Barring the skills menu, the interface appears to have been deliberately designed to be as non-intrusive as possible, with little concern for the visual flourishes of font and colouring of Oblivion or the game world integration of Fallout 3’s Pip-Boy. There’s not even a character model to look at.

Assigning weapons, potions, spells and the like to a limitless favourites menu allows quick access via the press of a D-pad and it’s possible to assign weapon sets to two other D-pad directions. I plump for a traditional dagger and shield combo coupled with a more exotic double fire spell. Dual wielding spells increases their effectiveness at the cost of much quicker magicka drain, but this combo is enough to dispatch the low-level bandits and sufficient for me to level-up, something I do five times in total over the three hours.

It’s here that I get to play with the one area of the menu that has seen artistic attention lavished upon it: if the rest of the UI has been designed with functionality and cleanliness in mind, the skills menu is where the creative juices have been allowed to floweth over.

Written in the stars
One of the joys in the way in which Bethesda approaches its RPG levelling is that you make few conscious decisions about creating the kind of character you want to play as – instead, you just play the way you want and level up accordingly. If you spend your time skulking in the shadows, picking pockets and striking your prey from behind, your stealth and pick pocket skills will increase. If you favour wading into the fray wielding a battleaxe to crack heads first and ask questions later, your heavy armour and two-handed weapon skills will increase. In this way, these component skills increase – opening up new abilities – and contribute to your overall character levelling.

Each new level you gain grants a perk, which can be spent immediately or hoarded for one big splurge after several levels. Whichever way you choose to spend your perks, the ability to see each attribute’s entire skill tree allows you to plan a route through them, should you so wish.

We don’t have any new videos, actually.

This distribution of perk points is a delight in itself, thanks to each skill tree being represented by a constellation of stars with exquisite colouring defining the three primary areas of development: magic, weapons and armour, and non-combat skills such as lock-picking and speech.

This may seem like a lot of fuss about a user interface but you’ll be spending a not-insignificant amount of time dipping in and out of it over the 30-odd hours of the mains quest line and the scores of hours spent exploring Skyrim – so, it’s important that it doesn’t induce headaches or terminal boredom.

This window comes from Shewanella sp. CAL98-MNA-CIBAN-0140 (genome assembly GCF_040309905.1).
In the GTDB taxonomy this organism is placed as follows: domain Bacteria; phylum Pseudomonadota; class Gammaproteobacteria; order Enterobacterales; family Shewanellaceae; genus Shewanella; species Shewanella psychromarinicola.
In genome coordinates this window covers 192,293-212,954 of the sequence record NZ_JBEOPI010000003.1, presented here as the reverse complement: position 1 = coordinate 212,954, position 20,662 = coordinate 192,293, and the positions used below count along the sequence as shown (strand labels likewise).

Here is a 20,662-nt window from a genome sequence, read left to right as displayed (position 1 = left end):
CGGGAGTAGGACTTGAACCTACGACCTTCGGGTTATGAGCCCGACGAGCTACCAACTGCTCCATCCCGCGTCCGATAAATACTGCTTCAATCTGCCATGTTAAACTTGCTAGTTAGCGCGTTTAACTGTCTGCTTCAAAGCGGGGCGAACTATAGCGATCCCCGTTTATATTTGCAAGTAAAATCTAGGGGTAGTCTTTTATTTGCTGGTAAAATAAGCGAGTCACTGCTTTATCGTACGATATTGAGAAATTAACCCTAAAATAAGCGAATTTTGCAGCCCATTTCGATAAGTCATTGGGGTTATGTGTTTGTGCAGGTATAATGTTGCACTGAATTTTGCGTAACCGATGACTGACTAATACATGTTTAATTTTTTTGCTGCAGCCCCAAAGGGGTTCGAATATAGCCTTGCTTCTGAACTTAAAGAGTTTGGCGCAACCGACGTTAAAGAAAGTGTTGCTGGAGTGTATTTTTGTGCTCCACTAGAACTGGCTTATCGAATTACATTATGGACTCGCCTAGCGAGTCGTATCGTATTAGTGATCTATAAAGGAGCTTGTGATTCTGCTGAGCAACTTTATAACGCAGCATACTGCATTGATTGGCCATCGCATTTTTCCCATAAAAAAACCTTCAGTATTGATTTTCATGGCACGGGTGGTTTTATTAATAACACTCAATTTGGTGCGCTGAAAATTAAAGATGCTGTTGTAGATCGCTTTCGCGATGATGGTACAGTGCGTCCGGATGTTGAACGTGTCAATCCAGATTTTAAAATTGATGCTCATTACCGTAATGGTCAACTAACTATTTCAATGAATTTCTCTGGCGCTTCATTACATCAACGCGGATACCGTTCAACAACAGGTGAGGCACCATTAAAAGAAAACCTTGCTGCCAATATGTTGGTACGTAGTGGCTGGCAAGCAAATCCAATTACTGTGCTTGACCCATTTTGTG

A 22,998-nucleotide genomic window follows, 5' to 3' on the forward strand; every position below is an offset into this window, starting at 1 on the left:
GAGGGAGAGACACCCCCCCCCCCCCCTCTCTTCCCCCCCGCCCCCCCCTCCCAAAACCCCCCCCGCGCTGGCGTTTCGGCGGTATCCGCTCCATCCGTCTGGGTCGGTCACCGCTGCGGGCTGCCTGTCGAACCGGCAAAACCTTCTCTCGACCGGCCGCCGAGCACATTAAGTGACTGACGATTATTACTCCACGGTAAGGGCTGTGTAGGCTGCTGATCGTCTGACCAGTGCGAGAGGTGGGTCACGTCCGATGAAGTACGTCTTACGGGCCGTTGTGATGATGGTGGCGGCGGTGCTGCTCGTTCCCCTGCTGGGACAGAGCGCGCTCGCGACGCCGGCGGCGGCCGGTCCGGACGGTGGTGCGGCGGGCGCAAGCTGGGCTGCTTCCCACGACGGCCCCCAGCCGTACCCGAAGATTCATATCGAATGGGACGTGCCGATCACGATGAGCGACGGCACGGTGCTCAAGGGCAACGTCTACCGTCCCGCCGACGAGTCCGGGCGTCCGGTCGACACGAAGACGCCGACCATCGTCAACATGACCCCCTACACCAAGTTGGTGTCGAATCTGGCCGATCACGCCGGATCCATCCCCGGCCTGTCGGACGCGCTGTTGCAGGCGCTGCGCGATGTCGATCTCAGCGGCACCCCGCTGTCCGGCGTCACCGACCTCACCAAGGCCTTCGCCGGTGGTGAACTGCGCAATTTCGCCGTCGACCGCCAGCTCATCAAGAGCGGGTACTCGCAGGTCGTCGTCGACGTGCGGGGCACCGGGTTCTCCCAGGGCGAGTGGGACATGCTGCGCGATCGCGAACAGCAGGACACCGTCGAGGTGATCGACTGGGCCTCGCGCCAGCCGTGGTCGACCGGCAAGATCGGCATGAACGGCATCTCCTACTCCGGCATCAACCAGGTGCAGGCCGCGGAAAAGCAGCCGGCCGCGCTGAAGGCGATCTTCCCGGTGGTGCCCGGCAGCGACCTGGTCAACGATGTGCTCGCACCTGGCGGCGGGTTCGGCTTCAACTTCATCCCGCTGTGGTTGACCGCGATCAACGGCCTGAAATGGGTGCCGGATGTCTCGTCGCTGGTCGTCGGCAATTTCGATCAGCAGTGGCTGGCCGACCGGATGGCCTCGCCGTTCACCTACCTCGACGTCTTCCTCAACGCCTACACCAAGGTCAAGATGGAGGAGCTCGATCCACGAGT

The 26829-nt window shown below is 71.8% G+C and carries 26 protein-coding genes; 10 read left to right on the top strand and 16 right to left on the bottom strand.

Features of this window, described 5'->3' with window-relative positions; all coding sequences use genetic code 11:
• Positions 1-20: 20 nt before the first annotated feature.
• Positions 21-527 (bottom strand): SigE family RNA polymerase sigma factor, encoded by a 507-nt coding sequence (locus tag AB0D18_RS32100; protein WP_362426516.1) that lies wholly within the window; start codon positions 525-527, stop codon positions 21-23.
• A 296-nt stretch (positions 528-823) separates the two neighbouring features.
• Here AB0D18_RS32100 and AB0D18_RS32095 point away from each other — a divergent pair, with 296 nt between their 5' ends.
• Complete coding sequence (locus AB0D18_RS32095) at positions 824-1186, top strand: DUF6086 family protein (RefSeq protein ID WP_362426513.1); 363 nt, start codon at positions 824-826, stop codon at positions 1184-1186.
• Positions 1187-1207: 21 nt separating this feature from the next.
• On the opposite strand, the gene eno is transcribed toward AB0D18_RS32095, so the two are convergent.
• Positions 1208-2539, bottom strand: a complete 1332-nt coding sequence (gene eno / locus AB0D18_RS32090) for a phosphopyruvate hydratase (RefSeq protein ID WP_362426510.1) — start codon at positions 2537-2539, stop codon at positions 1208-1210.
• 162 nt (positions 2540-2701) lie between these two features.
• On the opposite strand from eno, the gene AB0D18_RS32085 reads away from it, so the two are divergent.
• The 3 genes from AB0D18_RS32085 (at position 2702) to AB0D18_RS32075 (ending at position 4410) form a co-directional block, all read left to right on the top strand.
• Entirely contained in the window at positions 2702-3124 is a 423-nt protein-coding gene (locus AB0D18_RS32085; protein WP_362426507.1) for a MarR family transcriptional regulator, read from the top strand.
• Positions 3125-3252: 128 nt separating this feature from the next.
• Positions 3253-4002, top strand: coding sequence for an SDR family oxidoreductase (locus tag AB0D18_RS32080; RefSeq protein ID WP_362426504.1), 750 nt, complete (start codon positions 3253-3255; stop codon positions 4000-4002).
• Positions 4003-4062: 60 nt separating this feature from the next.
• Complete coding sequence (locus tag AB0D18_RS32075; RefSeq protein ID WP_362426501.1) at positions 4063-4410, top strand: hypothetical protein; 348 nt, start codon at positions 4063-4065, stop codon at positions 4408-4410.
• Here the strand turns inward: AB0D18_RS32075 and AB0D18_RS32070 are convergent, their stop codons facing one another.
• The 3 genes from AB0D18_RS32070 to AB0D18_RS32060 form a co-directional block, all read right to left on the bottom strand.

I mistake a slight pause when opening the menu as a pre-Beta build glitch, but Carafano explains that’s the game auto-saving – how often is does this when you open the menu is controlled by you via the settings options.

One or two minor bugs do surface, however: a well placed arrow that fells a man soon to be hung for high treason also causes his royal guard minders to collapse next to him and in the ensuing panic, the game freezes up entirely. Being pre-Beta these hiccups are likely already fixed in the latest version, but the quality assurance team have their work cut out to ensure a world as large as Skyrim’s ships as bug-free as possible.

Back in the game, I’ve move away from the broken bodies of the bandits, to take shelter from the swirling mountain winds by descending into Bleak Falls Barrow, where my first quest begins. What follows is a tale of wandering Draugrs, a giant arachnid, traps, capture, rescue and betrayal, in search of the golden claw and its secrets.

Maybe one will arrive today.

Bleak Falls Barrow is a dungeon immediately more memorable than any from Oblivion: vegetation fighting to gain a hold amongst the cold rock, low tunnels giving way to exposed chambers through which the bleak sky can be glimpsed and a narrow bridge hewn from the rock spanning an abyss into which an underground waterfall cascades. All of this has been deliberately placed by the level designers and artists to ensure that descending into a dungeon isn’t a joyless slog.

I emerge, victorious, into the pink-tinged light of early dawn, the proud custodian of one of the game’s 20 Shouts: a magic ability that is not tied to your magic stats, meaning even the most heavy-weapons focused of characters will benefit from them.

But having learned this magic word I don’t appear to be able to use it

“You’ve actually just learned the word for the Shout,” Carrafano smiles. “To be able to use its power you need to absorb a dragon soul.”

And to do that, I need to slay a dragon. But that is a tale for another day.

The Elder Scrolls V: Skyrim launches worldwide on November 11 for PC, 360 and PS3.